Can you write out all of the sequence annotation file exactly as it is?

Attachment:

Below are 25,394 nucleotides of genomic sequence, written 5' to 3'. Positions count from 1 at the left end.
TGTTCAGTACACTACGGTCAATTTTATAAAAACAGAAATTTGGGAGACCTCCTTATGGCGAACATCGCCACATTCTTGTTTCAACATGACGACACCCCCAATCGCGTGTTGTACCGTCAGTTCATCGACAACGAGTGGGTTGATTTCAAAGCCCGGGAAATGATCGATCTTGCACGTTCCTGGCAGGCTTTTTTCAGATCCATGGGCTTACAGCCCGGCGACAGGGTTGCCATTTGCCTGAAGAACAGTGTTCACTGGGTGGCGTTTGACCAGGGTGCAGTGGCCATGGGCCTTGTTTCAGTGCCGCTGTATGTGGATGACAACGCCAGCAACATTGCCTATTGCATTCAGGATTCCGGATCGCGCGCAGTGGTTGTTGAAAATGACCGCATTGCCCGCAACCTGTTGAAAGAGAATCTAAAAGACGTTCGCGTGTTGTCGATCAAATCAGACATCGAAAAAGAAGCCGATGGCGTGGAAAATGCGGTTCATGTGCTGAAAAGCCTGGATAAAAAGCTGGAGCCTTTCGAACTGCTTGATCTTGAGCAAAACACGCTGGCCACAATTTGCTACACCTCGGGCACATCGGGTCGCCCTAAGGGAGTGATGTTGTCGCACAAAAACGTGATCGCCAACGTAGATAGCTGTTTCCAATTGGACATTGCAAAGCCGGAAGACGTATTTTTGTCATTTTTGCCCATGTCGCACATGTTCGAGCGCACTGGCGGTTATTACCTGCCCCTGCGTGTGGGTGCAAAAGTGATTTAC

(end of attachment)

Below are 25,394 nucleotides of genomic sequence, written 5' to 3'. Positions count from 1 at the left end.
TGTTCAGTACACTACGGTCAATTTTATAAAAACAGAAATTTGGGAGACCTCCTTATGGCGAACATCGCCACATTCTTGTTTCAACATGACGACACCCCCAATCGCGTGTTGTACCGTCAGTTCATCGACAACGAGTGGGTTGATTTCAAAGCCCGGGAAATGATCGATCTTGCACGTTCCTGGCAGGCTTTTTTCAGATCCATGGGCTTACAGCCCGGCGACAGGGTTGCCATTTGCCTGAAGAACAGTGTTCACTGGGTGGCGTTTGACCAGGGTGCAGTGGCCATGGGCCTTGTTTCAGTGCCGCTGTATGTGGATGACAACGCCAGCAACATTGCCTATTGCATTCAGGATTCCGGATCGCGCGCAGTGGTTGTTGAAAATGACCGCATTGCCCGCAACCTGTTGAAAGAGAATCTAAAAGACGTTCGCGTGTTGTCGATCAAATCAGACATCGAAAAAGAAGCCGATGGCGTGGAAAATGCGGTTCATGTGCTGAAAAGCCTGGATAAAAAGCTGGAGCCTTTCGAACTGCTTGATCTTGAGCAAAACACGCTGGCCACAATTTGCTACACCTCGGGCACATCGGGTCGCCCTAAGGGAGTGATGTTGTCGCACAAAAACGTGATCGCCAACGTAGATAGCTGTTTCCAATTGGACATTGCAAAGCCGGAAGACGTATTTTTGTCATTTTTGCCCATGTCGCACATGTTCGAGCGCACTGGCGGTTATTACCTGCCCCTGCGTGTGGGTGCAAAAGTGATTTAC